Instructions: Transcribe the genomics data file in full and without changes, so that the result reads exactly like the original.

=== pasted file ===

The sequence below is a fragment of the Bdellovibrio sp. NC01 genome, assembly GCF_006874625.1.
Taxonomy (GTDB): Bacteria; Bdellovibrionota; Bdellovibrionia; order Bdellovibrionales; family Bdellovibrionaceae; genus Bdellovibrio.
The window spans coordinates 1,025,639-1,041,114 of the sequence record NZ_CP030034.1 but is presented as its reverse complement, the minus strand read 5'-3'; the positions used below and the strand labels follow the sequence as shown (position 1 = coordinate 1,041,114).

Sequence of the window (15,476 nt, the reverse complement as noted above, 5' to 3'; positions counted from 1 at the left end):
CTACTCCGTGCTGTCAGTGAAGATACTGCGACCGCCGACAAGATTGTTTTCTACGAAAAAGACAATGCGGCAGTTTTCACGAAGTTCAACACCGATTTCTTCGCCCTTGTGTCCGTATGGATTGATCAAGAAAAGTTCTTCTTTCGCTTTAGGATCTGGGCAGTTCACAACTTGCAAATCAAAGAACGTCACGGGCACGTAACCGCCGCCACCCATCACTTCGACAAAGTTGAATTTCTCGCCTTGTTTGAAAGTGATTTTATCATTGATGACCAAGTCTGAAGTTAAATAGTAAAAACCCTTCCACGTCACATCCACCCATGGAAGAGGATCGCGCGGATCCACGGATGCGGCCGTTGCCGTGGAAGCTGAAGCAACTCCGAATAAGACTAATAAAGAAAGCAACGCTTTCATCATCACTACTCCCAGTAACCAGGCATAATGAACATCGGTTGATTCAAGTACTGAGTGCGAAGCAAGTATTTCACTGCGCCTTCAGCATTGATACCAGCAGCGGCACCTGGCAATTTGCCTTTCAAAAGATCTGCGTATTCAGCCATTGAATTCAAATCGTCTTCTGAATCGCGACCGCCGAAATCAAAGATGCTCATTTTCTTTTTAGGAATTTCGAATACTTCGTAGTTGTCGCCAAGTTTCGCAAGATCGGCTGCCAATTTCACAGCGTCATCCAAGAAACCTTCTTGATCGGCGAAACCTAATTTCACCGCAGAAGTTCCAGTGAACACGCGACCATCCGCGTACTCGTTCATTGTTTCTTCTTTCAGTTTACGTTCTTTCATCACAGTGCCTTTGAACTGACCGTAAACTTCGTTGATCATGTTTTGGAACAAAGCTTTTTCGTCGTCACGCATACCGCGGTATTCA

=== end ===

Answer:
The sequence below is a fragment of the Bdellovibrio sp. NC01 genome, assembly GCF_006874625.1.
Taxonomy (GTDB): Bacteria; Bdellovibrionota; Bdellovibrionia; order Bdellovibrionales; family Bdellovibrionaceae; genus Bdellovibrio.
The window spans coordinates 1,025,639-1,041,114 of the sequence record NZ_CP030034.1 but is presented as its reverse complement, the minus strand read 5'-3'; the positions used below and the strand labels follow the sequence as shown (position 1 = coordinate 1,041,114).

Sequence of the window (15,476 nt, the reverse complement as noted above, 5' to 3'; positions counted from 1 at the left end):
CTACTCCGTGCTGTCAGTGAAGATACTGCGACCGCCGACAAGATTGTTTTCTACGAAAAAGACAATGCGGCAGTTTTCACGAAGTTCAACACCGATTTCTTCGCCCTTGTGTCCGTATGGATTGATCAAGAAAAGTTCTTCTTTCGCTTTAGGATCTGGGCAGTTCACAACTTGCAAATCAAAGAACGTCACGGGCACGTAACCGCCGCCACCCATCACTTCGACAAAGTTGAATTTCTCGCCTTGTTTGAAAGTGATTTTATCATTGATGACCAAGTCTGAAGTTAAATAGTAAAAACCCTTCCACGTCACATCCACCCATGGAAGAGGATCGCGCGGATCCACGGATGCGGCCGTTGCCGTGGAAGCTGAAGCAACTCCGAATAAGACTAATAAAGAAAGCAACGCTTTCATCATCACTACTCCCAGTAACCAGGCATAATGAACATCGGTTGATTCAAGTACTGAGTGCGAAGCAAGTATTTCACTGCGCCTTCAGCATTGATACCAGCAGCGGCACCTGGCAATTTGCCTTTCAAAAGATCTGCGTATTCAGCCATTGAATTCAAATCGTCTTCTGAATCGCGACCGCCGAAATCAAAGATGCTCATTTTCTTTTTAGGAATTTCGAATACTTCGTAGTTGTCGCCAAGTTTCGCAAGATCGGCTGCCAATTTCACAGCGTCATCCAAGAAACCTTCTTGATCGGCGAAACCTAATTTCACCGCAGAAGTTCCAGTGAACACGCGACCATCCGCGTACTCGTTCATTGTTTCTTCTTTCAGTTTACGTTCTTTCATCACAGTGCCTTTGAACTGACCGTAAACTTCGTTGATCATGTTTTGGAACAAAGCTTTTTCGTCGTCACGCATACCGCGGTATTCA